Genome Function

Thematic program focuses on understanding the mechanisms cells use to access the information in their genomes to grow and develop, to respond to the environment, to safeguard their genetic information, and how errors in these processes can lead to genetic disease.  The program includes study of DNA sequence and genetic variation, chromatin dynamics, gene regulation, epigenetic modification and inheritance, nuclear organization, and genome stability.   Investigators use a variety of established and cutting-edge approaches to interrogate genome function in multiple organisms including flies, mice, and humans.   Our interests include: 1) fine-scale mapping of non-coding genetic variation that affects enhancer function to determine the mechanisms by which disease-associated alleles induce atherosclerosis and hypertension,  2) examining how chromatin compaction alters nuclear shape and gene expression in laminopathies such as Emery-Driefuss Muscular Dystrophy and Hutchinson Gilford Progeria Syndrome, and 3) understanding how epigenetic changes cause hyper-mutation and chromosome damage, pushing healthy cells toward a cancer disease state.

Assistant Professor, Cellular and Molecular Medicine
(520) 626-8639

Developing new single-cell genomic technologies and applying those technologies to animal models and primary samples to better understand the gene regulatory basis of development and disease.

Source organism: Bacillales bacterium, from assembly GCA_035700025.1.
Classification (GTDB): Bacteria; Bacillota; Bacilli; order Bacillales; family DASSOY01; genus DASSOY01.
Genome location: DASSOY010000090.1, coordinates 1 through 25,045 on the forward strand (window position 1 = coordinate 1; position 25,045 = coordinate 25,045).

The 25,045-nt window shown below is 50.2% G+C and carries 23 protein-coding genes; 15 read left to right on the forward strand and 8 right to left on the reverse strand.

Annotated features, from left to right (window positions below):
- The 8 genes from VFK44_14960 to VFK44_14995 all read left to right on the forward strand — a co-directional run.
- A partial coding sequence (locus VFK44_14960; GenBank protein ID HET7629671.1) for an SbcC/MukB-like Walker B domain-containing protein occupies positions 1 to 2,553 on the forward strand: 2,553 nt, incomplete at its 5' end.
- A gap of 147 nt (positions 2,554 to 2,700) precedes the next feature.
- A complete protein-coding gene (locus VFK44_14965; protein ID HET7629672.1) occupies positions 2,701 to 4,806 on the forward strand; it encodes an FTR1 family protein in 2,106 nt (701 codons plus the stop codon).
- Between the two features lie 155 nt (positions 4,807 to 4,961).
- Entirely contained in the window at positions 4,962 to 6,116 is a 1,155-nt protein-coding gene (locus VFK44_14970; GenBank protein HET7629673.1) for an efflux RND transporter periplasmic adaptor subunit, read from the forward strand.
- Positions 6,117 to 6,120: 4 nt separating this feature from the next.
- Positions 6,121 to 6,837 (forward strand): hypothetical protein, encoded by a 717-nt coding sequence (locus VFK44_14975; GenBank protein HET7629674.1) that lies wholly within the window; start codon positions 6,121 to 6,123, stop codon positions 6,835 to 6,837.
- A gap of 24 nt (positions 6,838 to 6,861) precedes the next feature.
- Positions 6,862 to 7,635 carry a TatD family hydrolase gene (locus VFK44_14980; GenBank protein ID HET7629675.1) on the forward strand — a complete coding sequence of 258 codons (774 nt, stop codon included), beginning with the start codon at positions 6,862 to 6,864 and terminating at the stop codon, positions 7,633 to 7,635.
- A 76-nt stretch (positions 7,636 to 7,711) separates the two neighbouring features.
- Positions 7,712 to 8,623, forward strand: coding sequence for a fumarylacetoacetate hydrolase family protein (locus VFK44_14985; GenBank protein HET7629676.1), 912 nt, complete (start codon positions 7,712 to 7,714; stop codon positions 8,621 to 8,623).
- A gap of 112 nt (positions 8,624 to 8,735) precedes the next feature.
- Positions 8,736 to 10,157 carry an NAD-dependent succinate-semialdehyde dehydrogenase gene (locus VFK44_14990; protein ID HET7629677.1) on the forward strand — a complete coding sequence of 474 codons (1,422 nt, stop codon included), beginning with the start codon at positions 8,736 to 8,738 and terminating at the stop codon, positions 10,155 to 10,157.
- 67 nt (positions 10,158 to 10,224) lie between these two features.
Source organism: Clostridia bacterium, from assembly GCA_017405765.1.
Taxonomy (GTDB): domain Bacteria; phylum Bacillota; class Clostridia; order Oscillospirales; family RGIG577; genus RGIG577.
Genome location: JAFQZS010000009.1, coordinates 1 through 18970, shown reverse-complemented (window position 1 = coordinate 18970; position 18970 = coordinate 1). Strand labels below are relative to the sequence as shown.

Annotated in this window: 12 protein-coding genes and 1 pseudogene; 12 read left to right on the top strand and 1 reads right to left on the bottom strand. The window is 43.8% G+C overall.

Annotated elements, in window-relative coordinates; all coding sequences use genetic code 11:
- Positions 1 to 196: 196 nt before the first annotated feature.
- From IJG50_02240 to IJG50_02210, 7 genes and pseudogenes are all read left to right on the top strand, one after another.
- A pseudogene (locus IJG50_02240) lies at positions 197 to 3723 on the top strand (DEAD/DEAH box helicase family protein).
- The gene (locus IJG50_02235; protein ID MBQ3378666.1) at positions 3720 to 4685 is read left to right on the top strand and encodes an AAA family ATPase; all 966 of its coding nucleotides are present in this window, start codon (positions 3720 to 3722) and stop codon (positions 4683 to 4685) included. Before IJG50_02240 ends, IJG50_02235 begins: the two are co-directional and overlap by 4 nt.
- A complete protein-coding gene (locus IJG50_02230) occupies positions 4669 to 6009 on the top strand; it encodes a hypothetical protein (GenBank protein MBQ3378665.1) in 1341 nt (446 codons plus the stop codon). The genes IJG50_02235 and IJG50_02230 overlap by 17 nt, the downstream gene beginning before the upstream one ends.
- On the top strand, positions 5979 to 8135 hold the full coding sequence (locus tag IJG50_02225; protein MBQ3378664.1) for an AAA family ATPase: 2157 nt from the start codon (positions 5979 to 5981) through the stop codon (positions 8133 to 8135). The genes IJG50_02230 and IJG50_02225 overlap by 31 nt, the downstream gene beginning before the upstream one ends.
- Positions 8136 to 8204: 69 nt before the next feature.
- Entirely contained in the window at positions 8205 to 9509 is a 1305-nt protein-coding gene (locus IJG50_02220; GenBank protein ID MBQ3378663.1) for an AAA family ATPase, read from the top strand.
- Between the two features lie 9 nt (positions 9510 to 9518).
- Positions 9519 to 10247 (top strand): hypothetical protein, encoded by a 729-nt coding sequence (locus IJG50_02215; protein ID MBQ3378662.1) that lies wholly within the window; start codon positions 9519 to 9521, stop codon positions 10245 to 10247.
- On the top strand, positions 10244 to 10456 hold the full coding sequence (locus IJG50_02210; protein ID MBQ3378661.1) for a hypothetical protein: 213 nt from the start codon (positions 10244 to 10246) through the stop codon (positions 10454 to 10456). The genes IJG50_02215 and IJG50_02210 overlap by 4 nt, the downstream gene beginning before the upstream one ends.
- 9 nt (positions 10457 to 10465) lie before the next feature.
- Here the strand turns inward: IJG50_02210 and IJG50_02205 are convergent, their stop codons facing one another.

Associate Professor, Cellular and Molecular Medicine
Chair, Genetics GIDP
Co-Program Leader, Cancer Biology Research Program
Associate Professor, Cancer Biology GIDP
(520) 626-7979

Analyzing genomic instability in cancer susceptibility.
Associate Professor, Cellular and Molecular Medicine
Vice-Chair, Genetics GIDP
Associate Professor, Cancer Biology GIDP
Associate Professor, Genetics GIDP
Associate Professor, Molecular and Cellular Biology
(520) 626-9545

Exploring the connection between epigenetic instability and chromosome damage.
Associate Professor, Cellular and Molecular Medicine
Associate Professor, Clinical Translational Sciences
Associate Professor, Genetics GIDP
Associate Professor, Asthma and Airway Disease Research Center
Associate Professor, Cancer Biology GIDP
Member, BIO5 Institute
(520) 626-7244

Systems genetics approaches to identify mechanisms of complex disease.
Professor, Cellular and Molecular Medicine
Director, Cancer Center
Professor, Cancer Biology GIDP
Professor, Chemistry and Biochemistry
Professor, Genetics GIDP
Professor, Radiation Oncology
(520) 626-5549

Discovering mechanistic insights into the roles of aberrant DNA repair in the development of cancer, autoimmunity, and other diseases.
Regents Professor, Cellular and Molecular Medicine
Director, Arizona Center for the Biology of Complex Diseases
Associate Director, Asthma and Airway Disease Research Center
Professor, BIO5 Institute
Professor, Genetics GIDP
(520) 626-6387

Genetic, epigenetic and environmental mechanisms that control susceptibility to complex lung diseases